There is a lingering question that can capture and confuse part of the life journey experience for many people. It is a question that has led to articles and books that have gone into great detail in a valiant attempt to shine a light on the answer.
Pastors, motivational speakers, psychologists, philosophers, etc., have carved out their opinion on the answer. It has become one of the most popular modern-day topics and usually initiates meditation and soul-searching.
You enter into another dimension of thought when you ask, “What is my purpose for being here?” Or phrased another way, “What do I contribute by my existence?” Even the formal definition of purpose assumes we were created and exist in this three-dimensional world for a reason.
Some of the most popular books on the topic offer tools to get you started on your expedition to find your purpose. Although I believe many of these tools are helpful, I am confident the answer to purpose is found in my go-to book, the Bible, where I always find answers to what seem like unanswerable questions.
To enjoy your purpose, you must begin with one unalterable premise. Without this, your quest will result in little if any success. Belief and faith in God are essential because rewards follow belief. (Hebrews 11:6) If you have this belief, then you will know that you are not an amoeba or the product of a cosmic collision. You were created by God, fearfully and wonderfully made in His image. (Genesis 1:27; Psalm 139:14)
Since God created us, then we know we will be able to carry out the actions He designed for us. (Psalm 37:23) Some of the most negative and evil circumstances we may face can be used by God for good. For example:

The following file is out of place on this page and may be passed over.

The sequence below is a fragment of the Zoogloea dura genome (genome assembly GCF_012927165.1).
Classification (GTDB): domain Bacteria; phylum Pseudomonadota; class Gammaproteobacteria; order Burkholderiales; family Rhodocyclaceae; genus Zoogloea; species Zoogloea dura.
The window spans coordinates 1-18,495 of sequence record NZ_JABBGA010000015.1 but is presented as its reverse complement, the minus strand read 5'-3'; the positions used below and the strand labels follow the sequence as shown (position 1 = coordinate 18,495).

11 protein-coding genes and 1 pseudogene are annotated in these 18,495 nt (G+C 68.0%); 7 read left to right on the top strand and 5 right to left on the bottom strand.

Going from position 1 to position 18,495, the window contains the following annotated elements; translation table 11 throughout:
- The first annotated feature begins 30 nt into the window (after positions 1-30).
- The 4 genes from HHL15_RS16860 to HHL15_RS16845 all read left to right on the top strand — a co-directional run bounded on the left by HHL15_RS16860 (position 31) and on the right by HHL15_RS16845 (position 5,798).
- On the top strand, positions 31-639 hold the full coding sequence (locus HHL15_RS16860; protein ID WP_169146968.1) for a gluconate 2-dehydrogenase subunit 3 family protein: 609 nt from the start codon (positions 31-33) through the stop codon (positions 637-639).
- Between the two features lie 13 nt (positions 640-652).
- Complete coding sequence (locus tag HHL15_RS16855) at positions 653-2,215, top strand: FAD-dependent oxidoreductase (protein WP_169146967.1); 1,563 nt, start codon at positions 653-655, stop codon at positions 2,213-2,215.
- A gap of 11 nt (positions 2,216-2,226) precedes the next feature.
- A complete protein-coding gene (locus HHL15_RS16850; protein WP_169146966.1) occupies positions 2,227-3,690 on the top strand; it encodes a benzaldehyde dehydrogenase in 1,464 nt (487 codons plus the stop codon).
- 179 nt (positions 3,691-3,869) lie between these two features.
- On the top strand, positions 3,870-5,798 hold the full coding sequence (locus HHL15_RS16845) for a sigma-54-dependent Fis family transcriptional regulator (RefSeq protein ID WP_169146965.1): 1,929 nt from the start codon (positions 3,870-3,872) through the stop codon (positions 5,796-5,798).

Even when we take missteps on our life road map or make bad choices, we can seek help to find our way back on the right road toward our purpose through humility and seeking forgiveness. Hell cannot stop us from completing the purpose God has designed for each of us if we have faith to believe in His eternal love, mercy, and grace.
God did not hiccup in His creation of you. Your heart, mind, talents, abilities, and personality, were all designed to accomplish your purpose in this chaotic world.
The upshot of all of this is that purpose is not static. It is active and alive in you every day. You are fulfilling your purpose when you allow the Lord to guide you in all that you do. Believe in God, listen to your heart and you will not become haunted by: “What is my purpose in life?” You already know the answer. (Romans 8:28)
As part of my annual medical exam, I had a complete lab work-up. I must say that the results were stunning and especially revealing.
Apart from the usual glucose and cholesterol screening, every vitamin or mineral supplement was detailed in the blood work by type and amount. I was amazed that the details of my diet could be found in these results. Healthy or unhealthy, it is all there in the blood.